January 15, 2020 Shawn

The Magic Of Matching Challenges To Prospect Problems

In part 1 of this series, we explored how important it is to stop seeing (and selling) yourself as a keynote speaker, author or consultant. Instead, we went over how to actually define what you do to improve the lives/businesses of your audience.

Knowing your expertise is only one side of the equation, however. The next piece you’ll have to master if you want to be seen as a subject-matter expert and be paid accordingly is discovering the challenges your prospect will be addressing at their event and matching your expertise with it as the solution.

It’s what drives high fees and gets you out of the commodity category so many speakers find themselves in. So let’s dive into the 5,000 sales calls we’ve learned from and get started with how it works.

Life’s Tough All Over
No matter the industry, no matter the size of the audience and no matter if they’re the CEO or the janitor, everyone in business deals with the same set of challenges. They’re ‘themes’ that every conference is built around. Once you understand the value your expertise brings, you can practice linking it to each of the themes you’re likely to hear a meeting planner say they need a speaker to address.

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In no particular order, here are the themes we’ve seen repeated in conference after conference:

Uncertainty about the future
Monitoring performance
Regulation and compliance
Exploding amount of data
Embracing change
Coping With Market Competition
Keeping Up With Market Transformations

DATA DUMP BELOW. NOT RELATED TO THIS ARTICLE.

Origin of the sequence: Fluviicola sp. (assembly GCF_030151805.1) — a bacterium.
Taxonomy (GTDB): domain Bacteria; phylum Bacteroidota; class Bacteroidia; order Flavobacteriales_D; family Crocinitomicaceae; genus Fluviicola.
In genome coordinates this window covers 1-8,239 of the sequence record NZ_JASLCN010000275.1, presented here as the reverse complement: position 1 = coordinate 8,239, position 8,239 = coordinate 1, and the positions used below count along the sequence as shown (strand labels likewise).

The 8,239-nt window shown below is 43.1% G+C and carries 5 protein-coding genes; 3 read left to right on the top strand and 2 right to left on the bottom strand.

Building a Corporate Brand
Hiring New Employees
Founding New Departments
Retaining Top Talent
Embracing Diversity At Work
Improving Communication
Motivating Employees
Landing New Business/increasing sales
Retaining Customers (customer loyalty)
Identifying New Sales Channels
Solving Productivity Problems
Keeping Up to Speed With Innovations
Automating Business Processes
Risk management

Your task as a solution provider is to ask yourself how your expertise could in some way, great or small, aide folks to achieve success in each of those above areas. Don’t worry if it’s a stretch, or if you don’t mention anything about that topic in your current keynote. Again, your business isn’t about you even if you are the brand; businesses exist to deliver value to clients, not celebrate your harrowing life story.

As you think about linking your solution to the above challenges, ask yourself: If a company was writing me a massive check to solve that problem and they knew beyond a shadow of a doubt my expertise was the solution, what would I need to know to deliver? Would I need to know whether their employees were old/young? Worked in an office or remotely? Were all executive leaders, or managers, or new employees, or a mixture? Work in high-stress environments? These questions will be largely dependent on the type of expertise you bring to the table and there’s hundreds of variations, depending on what problems your expertise solves – but you need to map out what questions you’d ask to begin implementing your expertise.

Once you’ve built the link in your own mind and know what questions you need the answers to in order to begin applying your expertise as the solution, it’s time to take it onto the field and test drive it in actual conversations. Here’s the flow that allows us to uncover one of the above challenges or a variation of it, discover what it looks like in that industry, and how to get the prospect to link their desired result with your expertise so you don’t have to try and convince them – they’ll convince themselves.

Once you know you’re talking to a decision maker:

1. Ask: “At your event, what will be top of mind for your members at this event? What do you need your programming to focus on?”

They’ll say one of the above challenges or a version of it.

2. Ask: “How does that look for your members/employees? How does it look in their companies?”
They’ll give you an example of how it appears. It’s here that you need to build a bridge in your mind between your expertise and solving their problem.  In what ways would your expertise, if applied, help alleviate their pain?

3. Using the specific way(s) that problem is impacting the audience, show the decision maker how your expertise is the solution – in whole or in part — for their challenges.

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